Metrolink to Amtrak: Time on the Train

two friends on the train
By Becky Zhang ‘22 My first semester at Pomona was unforgettably fun and eye-opening. While my friends and I made ample use of the seven dining halls, five campuses, sunshine, cafés, and thrift stores in Claremont, we occasionally took the Metrolink train into L.A. in search of places and activities to explore outside the 5C bubble. We really made use of the city, a short an...
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Pomona and Entrepreneurship on Campus: My Experience

Toran in Based New Orleans T-shirt
by Toran Langford ‘21 This is a meditation on the roots of my entrepreneurship and what I aim to accomplish by creating a new brand. I’ve always been interested in researching the history of African countries. During a really radical stage in my life, I did extensive research on Ancient Kemet, or Egypt. There are many modern scholars like W. E. B. Du Bois, Chancellor Will...
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“You Can Truly Reinvent Yourself in College”

field trip to archaeology museum
By Daphne Chapline ‘22 While visiting other colleges, I was astonished to hear that, in many places, you need to know your major as soon as you apply, and students find it extremely difficult to switch majors once they have declared. As a young person, I find it scary to think that at such a formative time in our development, we have to make a (somewhat) pivotal decision abo...
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Reflections on Life and Death

Marie with her mother at Pomona
By Marie Tano ‘21 Winter break 2017, my first college break, was my first time being home since moving away for college. The only thing that I remember from the break was complaining to my mom about our bare and empty refrigerator, broken heating system, and broken water heater. This winter break, I spent it planning the funerals of both my mother and my grandmother. I ha...
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First-Year Blues

By Daphne Chapline '22 My parents were not ready to become empty-nesters, and this baby Sagehen was certainly not ready to leave the nest last August. I had to leave my childhood home of 18+ years, my loving parents, and friends who had become family. I had established myself in the context of my community. When I came to Pomona, I felt like I left a big part of my identity ...
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When Privilege and Oppression Intersect

By Marie-Emmanuelle Tano '21 My name is Marie-Emmanuelle Tano. I am an Ivorian-American, and I am privileged. As an undisputed American citizen, born and raised in North Atlanta, I have never had to worry about legal privileges in being able to qualify for things like state insurance and government aid. Additionally, I have never had to defend my right to live in this cou...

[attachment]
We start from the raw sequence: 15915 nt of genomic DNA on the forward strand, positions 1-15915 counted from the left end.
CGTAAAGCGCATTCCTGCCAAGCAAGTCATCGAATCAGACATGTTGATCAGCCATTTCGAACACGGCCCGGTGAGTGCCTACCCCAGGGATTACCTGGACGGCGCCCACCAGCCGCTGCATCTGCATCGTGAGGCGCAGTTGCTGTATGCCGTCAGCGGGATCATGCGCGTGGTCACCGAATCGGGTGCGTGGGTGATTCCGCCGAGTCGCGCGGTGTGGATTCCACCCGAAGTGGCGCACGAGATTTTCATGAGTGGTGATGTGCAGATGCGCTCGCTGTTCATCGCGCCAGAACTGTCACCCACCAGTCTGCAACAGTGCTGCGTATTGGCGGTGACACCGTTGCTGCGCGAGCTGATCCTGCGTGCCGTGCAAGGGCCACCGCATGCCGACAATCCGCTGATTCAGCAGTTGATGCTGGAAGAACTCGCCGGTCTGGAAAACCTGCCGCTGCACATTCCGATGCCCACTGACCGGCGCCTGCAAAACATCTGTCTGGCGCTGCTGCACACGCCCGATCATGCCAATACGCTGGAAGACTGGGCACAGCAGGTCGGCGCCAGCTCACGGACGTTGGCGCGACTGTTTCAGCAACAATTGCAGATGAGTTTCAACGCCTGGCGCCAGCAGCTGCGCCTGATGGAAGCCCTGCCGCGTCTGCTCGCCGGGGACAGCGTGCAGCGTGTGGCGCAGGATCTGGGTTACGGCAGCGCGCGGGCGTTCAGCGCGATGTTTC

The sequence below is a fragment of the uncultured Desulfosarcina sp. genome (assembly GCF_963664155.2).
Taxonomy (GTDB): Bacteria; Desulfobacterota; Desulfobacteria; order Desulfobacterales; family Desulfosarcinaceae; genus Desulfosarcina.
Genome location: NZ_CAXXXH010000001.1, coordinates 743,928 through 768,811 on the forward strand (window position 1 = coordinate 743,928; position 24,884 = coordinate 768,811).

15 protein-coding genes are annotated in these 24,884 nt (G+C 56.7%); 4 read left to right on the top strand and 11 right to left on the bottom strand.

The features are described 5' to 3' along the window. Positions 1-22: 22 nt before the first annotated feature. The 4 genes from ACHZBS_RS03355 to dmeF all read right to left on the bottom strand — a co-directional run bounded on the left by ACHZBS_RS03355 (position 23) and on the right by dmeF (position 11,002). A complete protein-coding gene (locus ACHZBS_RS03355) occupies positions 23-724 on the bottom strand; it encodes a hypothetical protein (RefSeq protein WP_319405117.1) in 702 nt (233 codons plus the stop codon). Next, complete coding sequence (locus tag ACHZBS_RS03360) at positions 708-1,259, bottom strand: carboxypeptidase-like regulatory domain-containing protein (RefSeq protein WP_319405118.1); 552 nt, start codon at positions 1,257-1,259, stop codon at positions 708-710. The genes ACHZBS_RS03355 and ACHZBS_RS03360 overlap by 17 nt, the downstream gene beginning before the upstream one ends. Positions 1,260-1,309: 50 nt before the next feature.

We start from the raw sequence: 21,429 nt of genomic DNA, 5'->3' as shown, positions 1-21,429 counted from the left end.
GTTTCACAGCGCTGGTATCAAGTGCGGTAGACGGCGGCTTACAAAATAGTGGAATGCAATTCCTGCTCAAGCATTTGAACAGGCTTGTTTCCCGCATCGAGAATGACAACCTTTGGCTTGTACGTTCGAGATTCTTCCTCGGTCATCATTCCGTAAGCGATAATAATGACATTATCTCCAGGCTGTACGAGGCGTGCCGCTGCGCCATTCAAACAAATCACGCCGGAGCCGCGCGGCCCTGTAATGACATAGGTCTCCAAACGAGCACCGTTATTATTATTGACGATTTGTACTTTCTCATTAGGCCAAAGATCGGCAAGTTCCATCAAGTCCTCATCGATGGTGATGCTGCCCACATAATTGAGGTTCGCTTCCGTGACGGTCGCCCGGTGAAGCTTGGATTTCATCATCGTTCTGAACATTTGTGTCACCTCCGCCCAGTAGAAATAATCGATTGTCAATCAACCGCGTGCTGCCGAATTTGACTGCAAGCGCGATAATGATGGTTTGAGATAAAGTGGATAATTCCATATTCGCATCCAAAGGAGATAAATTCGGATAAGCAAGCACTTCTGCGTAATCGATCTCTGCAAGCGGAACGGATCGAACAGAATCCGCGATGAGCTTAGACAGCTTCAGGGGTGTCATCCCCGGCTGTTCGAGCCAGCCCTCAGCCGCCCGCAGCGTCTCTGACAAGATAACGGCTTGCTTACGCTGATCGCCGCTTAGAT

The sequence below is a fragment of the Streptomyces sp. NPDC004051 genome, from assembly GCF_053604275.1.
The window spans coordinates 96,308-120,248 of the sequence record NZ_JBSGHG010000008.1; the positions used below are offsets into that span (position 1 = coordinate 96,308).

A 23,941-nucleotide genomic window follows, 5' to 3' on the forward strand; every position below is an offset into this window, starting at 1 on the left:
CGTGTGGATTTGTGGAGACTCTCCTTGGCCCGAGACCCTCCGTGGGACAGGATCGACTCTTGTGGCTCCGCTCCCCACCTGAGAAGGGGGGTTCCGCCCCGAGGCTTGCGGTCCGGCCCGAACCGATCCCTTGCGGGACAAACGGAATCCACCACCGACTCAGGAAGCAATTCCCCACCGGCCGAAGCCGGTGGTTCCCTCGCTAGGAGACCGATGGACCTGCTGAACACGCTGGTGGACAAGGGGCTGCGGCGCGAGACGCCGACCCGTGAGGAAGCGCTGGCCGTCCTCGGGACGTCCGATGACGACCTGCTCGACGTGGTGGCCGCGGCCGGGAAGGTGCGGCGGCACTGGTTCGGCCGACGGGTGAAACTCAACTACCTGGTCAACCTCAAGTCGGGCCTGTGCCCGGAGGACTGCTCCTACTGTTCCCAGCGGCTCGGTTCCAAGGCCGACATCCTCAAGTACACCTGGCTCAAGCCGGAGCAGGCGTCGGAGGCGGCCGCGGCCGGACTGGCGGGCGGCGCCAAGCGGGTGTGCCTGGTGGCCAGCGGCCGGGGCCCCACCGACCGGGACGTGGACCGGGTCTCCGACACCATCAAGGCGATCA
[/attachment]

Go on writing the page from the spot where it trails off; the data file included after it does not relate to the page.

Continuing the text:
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Lessons from a Community College Transfer Student

By Blake Plante '19 It’s moments like sitting in front of a disheartened community college counselor when you realize how little is expected from you by this world. Don’t get me wrong. I met inspiring and encouraging people at community college, and it was their encouragement that gave me the confidence to aim high. But, like the motto of the TV show Community goes, if you g...
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The Over-Enrolled Student

By Blake Plante '19 What started as a mission to diversify myself became an addiction. At first, excited by so many course offerings and disappointed that I was limited to only a few, I decided not to worry myself with limits and filled my schedule with an unwise quantity of courses. I’ve since taken 68 college classes. Here are a few things I’ve learned about over-enroll...
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Feeding Body and Soul

By Sarah Binau ‘19 As I look forward to my fourth and final year at Pomona, I realize how many wonderful, invigorating, and often strange adventures Los Angeles and its neighbors have offered me these past three years. I have been fed—literally and figuratively—in more ways than I can count. Here is a brief, by no means exhaustive, list of ways I’ve kept my body and soul ful...
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The Bridge Between College and Home

By Nick Timms '21 My mom told me once (well, more than once) that I had two options: go to college or look for another place to call home. Naturally, I went with the first of the two choices. She knew that, following the clichéd mantra, college was the “key to success.” And I wanted to go myself. No longer having to ask her if I could go out, and being able to figure out all...
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